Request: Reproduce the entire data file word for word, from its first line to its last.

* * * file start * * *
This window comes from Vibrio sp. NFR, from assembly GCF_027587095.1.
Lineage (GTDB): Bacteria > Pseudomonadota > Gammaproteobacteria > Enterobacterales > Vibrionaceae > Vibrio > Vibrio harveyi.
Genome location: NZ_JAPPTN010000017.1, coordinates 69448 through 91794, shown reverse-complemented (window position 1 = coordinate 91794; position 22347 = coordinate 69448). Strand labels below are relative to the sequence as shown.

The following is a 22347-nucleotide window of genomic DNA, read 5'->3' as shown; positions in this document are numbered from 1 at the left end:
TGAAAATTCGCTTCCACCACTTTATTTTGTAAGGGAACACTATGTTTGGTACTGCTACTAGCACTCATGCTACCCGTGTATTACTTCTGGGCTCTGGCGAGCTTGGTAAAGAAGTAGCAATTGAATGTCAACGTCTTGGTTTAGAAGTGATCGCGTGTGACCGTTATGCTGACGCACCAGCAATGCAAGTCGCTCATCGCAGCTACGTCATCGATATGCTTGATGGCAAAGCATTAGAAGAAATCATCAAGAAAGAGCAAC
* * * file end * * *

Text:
This window comes from Vibrio sp. NFR, from assembly GCF_027587095.1.
Lineage (GTDB): Bacteria > Pseudomonadota > Gammaproteobacteria > Enterobacterales > Vibrionaceae > Vibrio > Vibrio harveyi.
Genome location: NZ_JAPPTN010000017.1, coordinates 69448 through 91794, shown reverse-complemented (window position 1 = coordinate 91794; position 22347 = coordinate 69448). Strand labels below are relative to the sequence as shown.

The following is a 22347-nucleotide window of genomic DNA, read 5'->3' as shown; positions in this document are numbered from 1 at the left end:
TGAAAATTCGCTTCCACCACTTTATTTTGTAAGGGAACACTATGTTTGGTACTGCTACTAGCACTCATGCTACCCGTGTATTACTTCTGGGCTCTGGCGAGCTTGGTAAAGAAGTAGCAATTGAATGTCAACGTCTTGGTTTAGAAGTGATCGCGTGTGACCGTTATGCTGACGCACCAGCAATGCAAGTCGCTCATCGCAGCTACGTCATCGATATGCTTGATGGCAAAGCATTAGAAGAAATCATCAAGAAAGAGCAAC